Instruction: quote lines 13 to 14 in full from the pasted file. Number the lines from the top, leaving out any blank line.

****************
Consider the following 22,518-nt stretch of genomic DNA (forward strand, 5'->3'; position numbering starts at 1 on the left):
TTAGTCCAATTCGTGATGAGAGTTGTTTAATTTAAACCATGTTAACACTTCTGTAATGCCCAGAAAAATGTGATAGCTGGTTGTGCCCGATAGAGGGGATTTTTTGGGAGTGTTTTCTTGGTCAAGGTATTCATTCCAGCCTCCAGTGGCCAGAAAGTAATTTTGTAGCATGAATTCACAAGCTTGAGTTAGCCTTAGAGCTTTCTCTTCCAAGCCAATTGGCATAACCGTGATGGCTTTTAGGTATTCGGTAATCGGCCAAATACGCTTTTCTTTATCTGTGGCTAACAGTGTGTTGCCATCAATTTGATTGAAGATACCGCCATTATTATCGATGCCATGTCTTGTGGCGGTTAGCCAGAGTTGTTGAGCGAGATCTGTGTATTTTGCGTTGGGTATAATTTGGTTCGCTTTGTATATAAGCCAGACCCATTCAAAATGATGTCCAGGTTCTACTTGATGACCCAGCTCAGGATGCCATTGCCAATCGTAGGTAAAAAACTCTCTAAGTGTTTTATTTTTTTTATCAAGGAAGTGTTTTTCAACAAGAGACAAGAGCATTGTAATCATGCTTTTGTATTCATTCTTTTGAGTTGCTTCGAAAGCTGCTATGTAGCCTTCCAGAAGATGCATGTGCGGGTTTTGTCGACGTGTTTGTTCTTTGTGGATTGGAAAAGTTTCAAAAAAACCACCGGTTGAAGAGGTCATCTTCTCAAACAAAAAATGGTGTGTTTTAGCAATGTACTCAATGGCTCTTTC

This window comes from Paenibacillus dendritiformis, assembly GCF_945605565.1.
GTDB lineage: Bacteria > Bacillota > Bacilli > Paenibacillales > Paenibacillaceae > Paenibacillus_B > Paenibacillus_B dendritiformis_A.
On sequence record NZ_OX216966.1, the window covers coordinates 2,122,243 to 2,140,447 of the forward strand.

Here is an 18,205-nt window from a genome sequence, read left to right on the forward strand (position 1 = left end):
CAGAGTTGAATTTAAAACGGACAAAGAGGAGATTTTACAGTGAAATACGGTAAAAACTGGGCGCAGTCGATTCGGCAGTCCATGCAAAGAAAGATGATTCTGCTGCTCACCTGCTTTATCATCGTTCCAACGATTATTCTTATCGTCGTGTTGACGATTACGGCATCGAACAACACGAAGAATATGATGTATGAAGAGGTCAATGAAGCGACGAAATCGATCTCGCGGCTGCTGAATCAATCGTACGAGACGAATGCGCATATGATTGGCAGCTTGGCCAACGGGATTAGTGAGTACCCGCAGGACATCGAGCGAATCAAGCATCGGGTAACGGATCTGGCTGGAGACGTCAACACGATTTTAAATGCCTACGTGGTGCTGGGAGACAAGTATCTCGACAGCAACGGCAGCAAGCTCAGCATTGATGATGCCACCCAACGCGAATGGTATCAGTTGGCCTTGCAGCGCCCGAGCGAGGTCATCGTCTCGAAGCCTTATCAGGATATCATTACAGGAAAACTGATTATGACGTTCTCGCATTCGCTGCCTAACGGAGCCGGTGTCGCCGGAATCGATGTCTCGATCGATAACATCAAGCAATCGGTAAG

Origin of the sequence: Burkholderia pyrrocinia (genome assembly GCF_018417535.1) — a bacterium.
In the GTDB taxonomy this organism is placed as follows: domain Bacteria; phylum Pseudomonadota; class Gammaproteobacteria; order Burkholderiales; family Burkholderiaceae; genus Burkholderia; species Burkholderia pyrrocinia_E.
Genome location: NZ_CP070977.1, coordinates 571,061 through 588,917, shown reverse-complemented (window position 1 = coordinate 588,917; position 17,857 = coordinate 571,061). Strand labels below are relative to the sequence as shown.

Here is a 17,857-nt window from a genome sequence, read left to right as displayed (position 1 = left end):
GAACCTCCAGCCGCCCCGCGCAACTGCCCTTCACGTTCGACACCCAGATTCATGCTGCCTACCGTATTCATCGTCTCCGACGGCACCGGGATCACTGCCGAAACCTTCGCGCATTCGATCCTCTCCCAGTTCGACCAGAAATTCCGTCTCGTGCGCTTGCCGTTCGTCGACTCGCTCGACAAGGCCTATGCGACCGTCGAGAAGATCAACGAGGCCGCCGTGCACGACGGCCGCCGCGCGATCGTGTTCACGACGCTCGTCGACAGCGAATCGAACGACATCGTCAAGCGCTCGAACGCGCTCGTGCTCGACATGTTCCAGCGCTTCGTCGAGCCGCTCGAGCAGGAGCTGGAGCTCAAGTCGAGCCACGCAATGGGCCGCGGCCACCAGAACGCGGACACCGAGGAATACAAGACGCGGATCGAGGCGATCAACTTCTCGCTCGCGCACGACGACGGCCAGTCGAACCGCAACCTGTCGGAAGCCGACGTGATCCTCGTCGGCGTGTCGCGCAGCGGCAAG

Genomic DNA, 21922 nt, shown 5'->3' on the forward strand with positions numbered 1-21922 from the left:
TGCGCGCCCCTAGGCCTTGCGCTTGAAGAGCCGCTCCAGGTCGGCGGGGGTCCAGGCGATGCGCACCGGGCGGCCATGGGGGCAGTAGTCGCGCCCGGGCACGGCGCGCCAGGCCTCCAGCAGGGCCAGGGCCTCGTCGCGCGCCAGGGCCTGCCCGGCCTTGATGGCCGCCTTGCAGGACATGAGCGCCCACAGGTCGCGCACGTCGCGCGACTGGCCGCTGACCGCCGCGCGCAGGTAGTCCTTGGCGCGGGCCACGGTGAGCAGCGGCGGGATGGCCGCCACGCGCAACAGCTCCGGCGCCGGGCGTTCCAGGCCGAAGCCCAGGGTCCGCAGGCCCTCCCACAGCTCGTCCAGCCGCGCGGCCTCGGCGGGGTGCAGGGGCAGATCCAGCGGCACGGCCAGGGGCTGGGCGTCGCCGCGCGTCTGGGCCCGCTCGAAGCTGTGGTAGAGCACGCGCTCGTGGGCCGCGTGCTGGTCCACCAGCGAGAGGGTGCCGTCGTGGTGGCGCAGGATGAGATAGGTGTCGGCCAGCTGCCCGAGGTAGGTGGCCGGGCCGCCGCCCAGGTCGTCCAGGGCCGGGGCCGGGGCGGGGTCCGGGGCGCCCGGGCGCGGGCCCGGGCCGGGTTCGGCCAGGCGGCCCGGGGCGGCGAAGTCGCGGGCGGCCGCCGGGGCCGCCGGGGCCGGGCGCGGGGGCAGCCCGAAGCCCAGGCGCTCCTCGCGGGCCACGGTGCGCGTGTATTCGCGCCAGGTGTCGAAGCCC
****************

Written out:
Genomic DNA, 21922 nt, shown 5'->3' on the forward strand with positions numbered 1-21922 from the left:
TGCGCGCCCCTAGGCCTTGCGCTTGAAGAGCCGCTCCAGGTCGGCGGGGGTCCAGGCGATGCGCACCGGGCGGCCATGGGGGCAGTAGTCGCGCCCGGGCACGGCGCGCCAGGCCTCCAGCAGGGCCAGGGCCTCGTCGCGCGCCAGGGCCTGCCCGGCCTTGATGGCCGCCTTGCAGGACATGAGCGCCCACAGGTCGCGCACGTCGCGCGACTGGCCGCTGACCGCCGCGCGCAGGTAGTCCTTGGCGCGGGCCACGGTGAGCAGCGGCGGGATGGCCGCCACGCGCAACAGCTCCGGCGCCGGGCGTTCCAGGCCGAAGCCCAGGGTCCGCAGGCCCTCCCACAGCTCGTCCAGCCGCGCGGCCTCGGCGGGGTGCAGGGGCAGATCCAGCGGCACGGCCAGGGGCTGGGCGTCGCCGCGCGTCTGGGCCCGCTCGAAGCTGTGGTAGAGCACGCGCTCGTGGGCCGCGTGCTGGTCCACCAGCGAGAGGGTGCCGTCGTGGTGGCGCAGGATGAGATAGGTGTCGGCCAGCTGCCCGAGGTAGGTGGCCGGGCCGCCGCCCAGGTCGTCCAGGGCCGGGGCCGGGGCGGGGTCCGGGGCGCCCGGGCGCGGGCCCGGGCCGGGTTCGGCCAGGCGGCCCGGGGCGGCGAAGTCGCGGGCGGCCGCCGGGGCCGCCGGGGCCGGGCGCGGGGGCAGCCCGAAGCCCAGGCGCTCCTCGCGGGCCACGGTGCGCGTGTATTCGCGCCAGGTGTCGAAGCCC